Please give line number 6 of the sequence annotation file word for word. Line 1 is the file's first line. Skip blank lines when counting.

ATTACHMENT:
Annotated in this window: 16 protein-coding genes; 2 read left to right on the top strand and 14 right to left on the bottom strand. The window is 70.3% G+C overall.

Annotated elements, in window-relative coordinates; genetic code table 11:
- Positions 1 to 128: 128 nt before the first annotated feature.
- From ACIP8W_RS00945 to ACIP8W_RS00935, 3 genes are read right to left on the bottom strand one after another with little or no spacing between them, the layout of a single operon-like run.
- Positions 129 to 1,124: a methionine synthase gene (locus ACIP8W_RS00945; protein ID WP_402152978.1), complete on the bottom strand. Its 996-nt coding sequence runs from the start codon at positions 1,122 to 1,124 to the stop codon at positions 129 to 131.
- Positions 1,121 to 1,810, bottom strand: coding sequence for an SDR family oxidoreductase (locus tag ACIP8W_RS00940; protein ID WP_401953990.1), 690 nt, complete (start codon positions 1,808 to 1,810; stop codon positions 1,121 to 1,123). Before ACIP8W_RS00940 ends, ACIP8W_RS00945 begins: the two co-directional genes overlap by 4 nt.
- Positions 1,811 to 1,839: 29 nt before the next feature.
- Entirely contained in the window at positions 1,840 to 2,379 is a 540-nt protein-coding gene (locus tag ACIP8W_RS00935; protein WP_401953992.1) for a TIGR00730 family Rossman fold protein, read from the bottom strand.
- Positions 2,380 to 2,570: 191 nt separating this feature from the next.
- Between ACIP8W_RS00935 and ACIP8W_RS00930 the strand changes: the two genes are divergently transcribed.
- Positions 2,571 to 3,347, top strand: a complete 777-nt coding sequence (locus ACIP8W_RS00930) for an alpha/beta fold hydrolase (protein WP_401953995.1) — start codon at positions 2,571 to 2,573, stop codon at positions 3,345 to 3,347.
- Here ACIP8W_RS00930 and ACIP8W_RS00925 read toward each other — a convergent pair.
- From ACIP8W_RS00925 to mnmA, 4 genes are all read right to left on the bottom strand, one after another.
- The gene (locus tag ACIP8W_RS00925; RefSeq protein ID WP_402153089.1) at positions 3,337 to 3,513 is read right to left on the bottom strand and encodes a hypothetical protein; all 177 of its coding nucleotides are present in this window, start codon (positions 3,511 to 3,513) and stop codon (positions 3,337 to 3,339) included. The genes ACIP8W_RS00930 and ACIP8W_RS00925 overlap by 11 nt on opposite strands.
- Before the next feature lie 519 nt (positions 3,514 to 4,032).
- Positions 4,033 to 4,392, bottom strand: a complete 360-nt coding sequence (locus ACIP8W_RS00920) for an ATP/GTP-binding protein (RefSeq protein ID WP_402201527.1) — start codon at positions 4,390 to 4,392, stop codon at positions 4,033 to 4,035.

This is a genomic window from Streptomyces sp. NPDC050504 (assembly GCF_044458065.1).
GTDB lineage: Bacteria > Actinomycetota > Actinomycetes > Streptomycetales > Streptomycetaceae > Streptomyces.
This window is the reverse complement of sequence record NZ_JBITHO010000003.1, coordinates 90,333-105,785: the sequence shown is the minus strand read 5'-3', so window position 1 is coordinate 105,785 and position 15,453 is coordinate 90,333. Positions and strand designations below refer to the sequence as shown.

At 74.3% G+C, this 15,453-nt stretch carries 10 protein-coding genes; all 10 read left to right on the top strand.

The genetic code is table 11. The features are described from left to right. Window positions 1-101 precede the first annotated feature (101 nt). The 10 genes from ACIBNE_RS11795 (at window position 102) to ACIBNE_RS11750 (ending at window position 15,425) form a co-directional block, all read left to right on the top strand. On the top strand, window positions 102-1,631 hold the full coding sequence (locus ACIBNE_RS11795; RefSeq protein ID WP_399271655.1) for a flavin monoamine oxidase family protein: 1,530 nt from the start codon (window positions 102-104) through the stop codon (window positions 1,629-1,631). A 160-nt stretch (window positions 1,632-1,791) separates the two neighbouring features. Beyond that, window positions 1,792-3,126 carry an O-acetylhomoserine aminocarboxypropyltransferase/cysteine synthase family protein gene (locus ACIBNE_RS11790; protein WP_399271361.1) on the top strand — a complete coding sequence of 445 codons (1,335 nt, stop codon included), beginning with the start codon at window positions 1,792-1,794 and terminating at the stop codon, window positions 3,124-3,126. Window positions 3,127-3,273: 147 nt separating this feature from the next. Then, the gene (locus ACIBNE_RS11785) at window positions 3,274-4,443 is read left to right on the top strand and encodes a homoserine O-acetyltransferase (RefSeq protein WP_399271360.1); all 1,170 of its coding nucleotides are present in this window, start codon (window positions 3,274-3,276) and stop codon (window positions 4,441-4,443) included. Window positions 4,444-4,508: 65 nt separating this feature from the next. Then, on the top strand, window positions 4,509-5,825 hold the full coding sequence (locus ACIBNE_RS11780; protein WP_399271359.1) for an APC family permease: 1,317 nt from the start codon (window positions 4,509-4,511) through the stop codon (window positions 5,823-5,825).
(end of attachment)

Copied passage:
- Positions 1,121 to 1,810, bottom strand: coding sequence for an SDR family oxidoreductase (locus tag ACIP8W_RS00940; protein ID WP_401953990.1), 690 nt, complete (start codon positions 1,808 to 1,810; stop codon positions 1,121 to 1,123). Before ACIP8W_RS00940 ends, ACIP8W_RS00945 begins: the two co-directional genes overlap by 4 nt.